An unexpected event can have a devastating impact on your finances. You might lose your job, your house might need urgent repairs or you might have a health crisis. These are all scary scenarios, but if you plan properly, you can make sure you have enough money saved to deal with whatever curveballs life throws at you.
Enter the emergency fund…
An emergency fund is a safety net, designed to protect you if you need access to cash quickly (like in a family emergency) or if you need a stable income over a short period (while you look for a new job after a retrenchment, for example).
‘But I have insurance!’ you cry. That’s great, but sometimes an emergency will fall outside the scope of your cover, or a claim might be delayed or disputed. That’s when an emergency fund is key.
How much do I need to save?
Most experts suggest that you should keep at least three to six months’ worth of living expenses in your emergency fund. ‘Living expenses’ might include costs for accommodation, transport, groceries, healthcare, insurance premiums, personal expenses and debt repayments.
Each person is different and there’s no magic number. Use 22seven’s budget feature to help you determine your monthly living expenses and save towards a figure you feel comfortable with.
Your emergency fund should be separate from the bank accounts you use daily, so you aren’t tempted to use it for non-emergencies. Buying an expensive gift, paying for a holiday, doing routine maintenance on your vehicle… These are not emergencies! And remember, if you use some of your emergency fund, be sure to replenish it as soon as you can.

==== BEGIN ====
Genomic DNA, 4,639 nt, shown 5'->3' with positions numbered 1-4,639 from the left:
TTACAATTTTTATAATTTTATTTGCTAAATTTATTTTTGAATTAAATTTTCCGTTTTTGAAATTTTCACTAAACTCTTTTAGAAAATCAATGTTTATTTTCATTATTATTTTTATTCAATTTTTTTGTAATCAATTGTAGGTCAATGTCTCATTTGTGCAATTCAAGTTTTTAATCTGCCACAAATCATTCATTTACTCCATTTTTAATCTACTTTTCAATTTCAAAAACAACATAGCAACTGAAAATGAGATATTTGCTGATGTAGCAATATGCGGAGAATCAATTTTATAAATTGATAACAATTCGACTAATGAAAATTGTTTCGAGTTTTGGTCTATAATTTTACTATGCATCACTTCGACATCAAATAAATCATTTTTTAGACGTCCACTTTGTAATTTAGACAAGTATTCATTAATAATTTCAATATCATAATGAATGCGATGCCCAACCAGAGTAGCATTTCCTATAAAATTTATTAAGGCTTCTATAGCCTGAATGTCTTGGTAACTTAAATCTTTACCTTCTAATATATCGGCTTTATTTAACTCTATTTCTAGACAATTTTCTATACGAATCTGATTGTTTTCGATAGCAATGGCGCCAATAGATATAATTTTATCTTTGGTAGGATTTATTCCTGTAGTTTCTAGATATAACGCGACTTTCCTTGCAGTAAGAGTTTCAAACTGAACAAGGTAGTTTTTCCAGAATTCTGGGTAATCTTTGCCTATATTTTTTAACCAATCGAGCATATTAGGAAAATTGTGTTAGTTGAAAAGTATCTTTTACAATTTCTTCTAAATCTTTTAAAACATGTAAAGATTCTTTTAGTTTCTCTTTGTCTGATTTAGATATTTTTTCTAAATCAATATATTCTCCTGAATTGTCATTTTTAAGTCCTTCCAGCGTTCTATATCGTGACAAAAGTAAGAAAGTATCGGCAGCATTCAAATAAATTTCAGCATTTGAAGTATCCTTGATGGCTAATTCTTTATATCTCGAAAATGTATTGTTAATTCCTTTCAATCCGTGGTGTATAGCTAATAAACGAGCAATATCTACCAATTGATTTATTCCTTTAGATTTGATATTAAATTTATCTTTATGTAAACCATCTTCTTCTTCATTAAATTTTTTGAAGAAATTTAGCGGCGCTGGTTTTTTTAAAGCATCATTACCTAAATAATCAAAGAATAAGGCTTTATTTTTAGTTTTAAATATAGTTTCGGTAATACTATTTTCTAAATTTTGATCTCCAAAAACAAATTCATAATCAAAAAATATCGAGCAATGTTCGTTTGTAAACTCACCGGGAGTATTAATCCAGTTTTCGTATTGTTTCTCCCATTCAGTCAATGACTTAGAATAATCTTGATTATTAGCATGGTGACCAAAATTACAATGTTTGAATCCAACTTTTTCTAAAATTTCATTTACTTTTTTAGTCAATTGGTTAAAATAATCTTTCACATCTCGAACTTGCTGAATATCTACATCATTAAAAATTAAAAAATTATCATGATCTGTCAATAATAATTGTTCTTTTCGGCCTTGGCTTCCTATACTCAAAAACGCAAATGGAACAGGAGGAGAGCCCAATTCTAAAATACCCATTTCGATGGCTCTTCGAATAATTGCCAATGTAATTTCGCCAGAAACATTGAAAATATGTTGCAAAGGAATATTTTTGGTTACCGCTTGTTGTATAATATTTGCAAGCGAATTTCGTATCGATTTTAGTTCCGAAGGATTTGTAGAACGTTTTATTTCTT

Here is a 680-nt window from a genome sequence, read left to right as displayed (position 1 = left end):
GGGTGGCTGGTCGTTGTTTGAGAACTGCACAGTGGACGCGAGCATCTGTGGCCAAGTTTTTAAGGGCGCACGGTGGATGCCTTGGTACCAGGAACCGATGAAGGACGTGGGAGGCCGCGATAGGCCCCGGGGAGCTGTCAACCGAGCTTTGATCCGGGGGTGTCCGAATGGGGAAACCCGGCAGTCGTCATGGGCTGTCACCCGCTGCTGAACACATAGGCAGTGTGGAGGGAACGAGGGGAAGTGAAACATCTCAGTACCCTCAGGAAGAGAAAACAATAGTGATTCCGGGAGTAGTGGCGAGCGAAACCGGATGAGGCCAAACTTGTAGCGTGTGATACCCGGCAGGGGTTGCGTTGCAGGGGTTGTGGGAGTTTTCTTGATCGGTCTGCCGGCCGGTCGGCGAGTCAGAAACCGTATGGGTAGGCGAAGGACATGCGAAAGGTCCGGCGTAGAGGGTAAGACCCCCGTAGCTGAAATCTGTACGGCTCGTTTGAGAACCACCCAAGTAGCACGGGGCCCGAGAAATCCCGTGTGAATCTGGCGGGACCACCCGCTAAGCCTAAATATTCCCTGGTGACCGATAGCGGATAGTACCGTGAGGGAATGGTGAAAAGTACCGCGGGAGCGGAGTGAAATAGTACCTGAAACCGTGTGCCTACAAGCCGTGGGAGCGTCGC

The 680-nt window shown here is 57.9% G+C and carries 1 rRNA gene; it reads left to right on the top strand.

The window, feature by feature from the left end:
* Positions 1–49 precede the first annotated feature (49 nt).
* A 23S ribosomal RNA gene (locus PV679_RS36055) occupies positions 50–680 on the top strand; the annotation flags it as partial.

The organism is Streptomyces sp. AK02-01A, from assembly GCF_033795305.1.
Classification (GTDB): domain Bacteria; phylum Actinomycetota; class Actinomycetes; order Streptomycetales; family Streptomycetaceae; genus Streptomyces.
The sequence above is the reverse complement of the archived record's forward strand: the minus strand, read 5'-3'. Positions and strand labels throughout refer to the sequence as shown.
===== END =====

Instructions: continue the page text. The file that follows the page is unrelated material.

Your emergency fund should be easily accessible. The nature of an emergency means you’ll probably need fast access to cash. There’s no use having your money tied up in an investment that requires notice before you can access it.
Choose a savings account with low market risk. The market will always be turbulent, but a lower-risk account will give you peace of mind that your money will still be there when you need it.
At the same time, you still want to earn some interest. That’s why many people choose a money market account for their emergency fund. It’s a low-risk investment that earns higher interest than a normal bank deposit, plus it’s easily accessible and separate from your other accounts.
How to get started
You don’t have to build an emergency fund overnight, but you do need to start as soon as possible and save as much as you can each month.
Start by calculating how much you need in total (three to six months’ worth of living expenses, remember) then break that amount into monthly contributions that you can afford. Add your emergency fund contribution to your budget and set up a recurring transfer from your bank account to your emergency fund. That way you won’t have to think about paying each month and you won’t be tempted to spend the money on other things.
Once you’ve reached your minimum goal, keep contributing to your fund until you feel comfortable that it will cover almost anything life might dish out.
And lastly, don’t forget to check on your fund every now and then. The amount you need for emergencies will change as your life changes, and as your financial circumstances change. The total needs to be reviewed as part of your overall financial plan. A financial advisor can help you with this, and help you choose the right type of account for your emergency fund. Be proactive with your money and you’ll never be caught out!